OECD Economic Surveys: New Zealand 2009
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OECD Economic Surveys: New Zealand 2009

The global crisis is hitting New Zealand at a time when difficult domestic adjustment is underway. Its economy is among the most indebted in the OECD. Falling asset prices and a slump in credit demand mean that a process of debt reduction has started. Nevertheless persistent, large current-account deficits and a high external debt render the economy especially vulnerable.  In this report, OECD projects that the economy will remain in recession through 2009, and recover only hesitantly in 2010.  The report includes coverage of the macroeconomic situation, structural policies, and a detailed examination of health care reform.

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Assessment and recommendations You do not have access to this content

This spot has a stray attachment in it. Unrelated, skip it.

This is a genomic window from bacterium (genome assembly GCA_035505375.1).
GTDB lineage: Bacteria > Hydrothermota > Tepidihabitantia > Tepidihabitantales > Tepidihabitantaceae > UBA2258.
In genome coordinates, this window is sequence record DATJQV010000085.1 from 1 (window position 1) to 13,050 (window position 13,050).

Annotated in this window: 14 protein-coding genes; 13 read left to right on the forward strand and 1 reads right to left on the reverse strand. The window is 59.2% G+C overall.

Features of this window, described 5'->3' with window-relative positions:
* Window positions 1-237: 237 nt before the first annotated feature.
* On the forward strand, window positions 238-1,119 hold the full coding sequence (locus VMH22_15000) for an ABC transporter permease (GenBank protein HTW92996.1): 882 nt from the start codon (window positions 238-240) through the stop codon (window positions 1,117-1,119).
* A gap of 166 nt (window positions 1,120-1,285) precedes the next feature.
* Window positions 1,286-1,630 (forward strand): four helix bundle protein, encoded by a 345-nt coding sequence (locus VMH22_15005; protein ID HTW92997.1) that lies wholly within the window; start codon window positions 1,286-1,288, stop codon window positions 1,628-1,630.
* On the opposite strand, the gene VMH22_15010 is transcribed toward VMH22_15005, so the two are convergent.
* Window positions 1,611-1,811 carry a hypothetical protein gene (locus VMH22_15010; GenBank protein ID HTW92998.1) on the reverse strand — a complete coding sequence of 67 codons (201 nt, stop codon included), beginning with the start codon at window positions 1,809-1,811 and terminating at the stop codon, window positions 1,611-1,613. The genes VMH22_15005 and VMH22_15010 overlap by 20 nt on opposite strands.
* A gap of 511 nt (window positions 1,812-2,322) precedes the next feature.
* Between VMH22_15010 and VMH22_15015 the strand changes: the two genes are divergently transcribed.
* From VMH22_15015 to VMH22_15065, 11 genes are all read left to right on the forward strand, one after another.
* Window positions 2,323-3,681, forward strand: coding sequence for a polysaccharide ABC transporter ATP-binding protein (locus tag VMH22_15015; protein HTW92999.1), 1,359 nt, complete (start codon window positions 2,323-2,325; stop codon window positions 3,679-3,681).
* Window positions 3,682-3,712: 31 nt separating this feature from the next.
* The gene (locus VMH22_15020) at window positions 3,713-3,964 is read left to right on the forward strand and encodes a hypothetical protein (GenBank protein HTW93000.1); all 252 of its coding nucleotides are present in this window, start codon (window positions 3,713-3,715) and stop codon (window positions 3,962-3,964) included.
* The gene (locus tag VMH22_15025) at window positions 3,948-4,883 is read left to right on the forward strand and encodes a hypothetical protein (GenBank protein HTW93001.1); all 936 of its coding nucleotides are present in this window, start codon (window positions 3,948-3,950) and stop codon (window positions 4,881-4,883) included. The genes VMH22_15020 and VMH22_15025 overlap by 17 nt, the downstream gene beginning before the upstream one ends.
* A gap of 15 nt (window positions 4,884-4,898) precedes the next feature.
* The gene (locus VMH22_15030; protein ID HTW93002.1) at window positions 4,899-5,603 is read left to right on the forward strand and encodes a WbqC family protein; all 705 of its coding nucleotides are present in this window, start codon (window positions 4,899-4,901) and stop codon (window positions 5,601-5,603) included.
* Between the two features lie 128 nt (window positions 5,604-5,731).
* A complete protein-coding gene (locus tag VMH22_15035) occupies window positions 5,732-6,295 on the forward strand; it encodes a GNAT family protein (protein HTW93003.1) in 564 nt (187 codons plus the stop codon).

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Like its OECD counterparts, New Zealand’s economy has been badly affected by the international economic crisis, but it also suffers from long standing domestic imbalances that were accentuated by the earlier period of excessive global liquidity and low risk aversion. In the early stages of the crisis, New Zealand seemed well positioned to escape its worst effects. Its banks had almost no exposure to sub-prime mortgages or other "toxic assets". When the recession began in early 2008 it could be attributed to domestic monetary tightening, the early stages of an overdue housing market correction and temporary drought conditions. As international turmoil intensified, however, it became clear that New Zealand would not escape a deeper recession, and in early 2009 macroeconomic indicators deteriorated significantly. New Zealanders had in fact been caught in much the same spiral of global excess liquidity, surging leverage, soaring asset prices and under-valuation of risks by lenders and borrowers that had taken hold globally. Households’ indebtedness reached 160% of disposable income – and, in aggregate they cut their saving, possibly in the mistaken expectation that ever appreciating house prices would fulfil their future savings needs, notably for retirement. As already meagre personal saving fell further, and business borrowing increased strongly, even healthy corporate profits and steady government surpluses were insufficient to finance booming private consumption and housing investment. Hence, much of the financing came from abroad. The results were excess demand pressures, a widening in already unsustainable current account deficits and rising net foreign indebtedness (93% of GDP at end-2008).
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